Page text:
Slavery! Free from slavery, Rick. I don’t see that as “political oppression,” real human beings enslaved by others, and those others willing to take up arms to fight for their “right” to enslave other human beings- to the point of death, murder, torture, and the like. If that’s not worth fighting for – what is? What better way to show love for fellow humans and love for God than to be willing to “die to make men free” – none of the pacifists in the North were doing their fellow humans- albeit of a different skin color and decent- any favors by standing by and doing nothing. What, in your interpretation, is enough for a Christian to take up arms and fight with real violence- anything?

  21. Rick says:

    Eli, that is precisely the problem I have with the song. The Church is supposed to be spiritual. “My Kingdom is not of this world,” “The weapons of our warfare are not carnal” etc…

    The Church’s duty is to make disciples with the spiritual weapons of the Word and Sacraments.
    The things you mentioned are worth fighting for indeed and that’s why they were in fact fought for. If I had been alive back then I would have fought with my country to make men free, but I would not have done so claiming that it was a Kingdom responsibility. We don’t fight carnal battles for the Spiritual Kingdom.

    But I’ll let someone more qualified than me respond. These are the words of URC pastor preaching on Philemon:

    “It is not the function of the Church to force that kind of change. The Church can and it must speak to the conscience of a nation, but the church cannot and should not force such social, economic, even moral change on nations. Jesus never did that either. Jesus never said, “All slaves may now go free.” Christ was not a political revolutionary. Neither was Paul. Paul even wrote in Ephesians and Colossians that slaves should obey their masters, but then Paul also reminded masters to treat their slaves with kindness, remembering that they as owners were also under a master; the Lord Jesus Christ. And then Paul reminded Christians of something else; He said in Galatians 3:28, “There is neither Jew nor Greek, slave nor free, male nor female for you are all one in Christ Jesus.” Before Christ, the slave and the free man are equal.”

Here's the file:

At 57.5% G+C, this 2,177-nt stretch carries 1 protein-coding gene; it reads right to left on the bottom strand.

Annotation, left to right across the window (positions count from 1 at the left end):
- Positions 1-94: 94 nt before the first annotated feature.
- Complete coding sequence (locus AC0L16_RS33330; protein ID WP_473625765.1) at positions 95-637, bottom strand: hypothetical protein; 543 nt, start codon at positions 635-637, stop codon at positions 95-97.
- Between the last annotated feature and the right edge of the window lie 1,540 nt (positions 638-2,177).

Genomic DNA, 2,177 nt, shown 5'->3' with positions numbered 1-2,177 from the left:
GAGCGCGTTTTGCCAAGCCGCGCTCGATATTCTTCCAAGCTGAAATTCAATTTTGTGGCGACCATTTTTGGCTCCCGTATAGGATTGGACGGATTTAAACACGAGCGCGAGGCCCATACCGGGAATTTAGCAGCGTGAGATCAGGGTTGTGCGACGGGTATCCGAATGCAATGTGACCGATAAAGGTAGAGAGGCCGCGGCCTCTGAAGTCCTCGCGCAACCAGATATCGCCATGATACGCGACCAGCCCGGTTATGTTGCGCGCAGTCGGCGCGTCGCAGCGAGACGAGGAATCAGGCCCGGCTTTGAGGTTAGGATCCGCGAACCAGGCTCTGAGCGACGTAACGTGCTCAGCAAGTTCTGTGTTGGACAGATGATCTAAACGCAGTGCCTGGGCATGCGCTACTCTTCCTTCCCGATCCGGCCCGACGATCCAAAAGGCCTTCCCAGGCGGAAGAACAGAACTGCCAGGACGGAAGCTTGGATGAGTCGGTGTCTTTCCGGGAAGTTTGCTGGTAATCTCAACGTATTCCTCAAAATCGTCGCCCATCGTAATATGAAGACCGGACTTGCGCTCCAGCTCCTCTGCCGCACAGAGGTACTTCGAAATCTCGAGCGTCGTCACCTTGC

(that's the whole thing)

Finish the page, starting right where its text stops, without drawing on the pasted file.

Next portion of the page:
And I suggest you read David VanDrunnen and D.G. Hart and these posts from Zrim:
    Post #1
    Post #2

  22. RubeRad says:

    Rick (and his pastor) are absolutely right. You can’t honestly read the NT and see a call for abolition of the earthly institution of slavery. And the O.T. law even had specific rules and regulations (now abrogated) about how slavery should work within Israel.

    You might well protest “but slavery in the american south was totally different and much crueler than what the Bible talks about”. I would respond (a) you are probably grossly underestimating Rome’s ability for cruelty; I mean, didn’t they chuck slaves into the gladitorial arena all the time so their deaths would amuse the crowds? Weren’t slaves used as disposable lives in the rowing-galleys of warships? And (b) ok, if American slavery was so totally different than the slavery that the Bible condones, then guess what, the Bible doesn’t address it, which means that it doesn’t issue a call to war!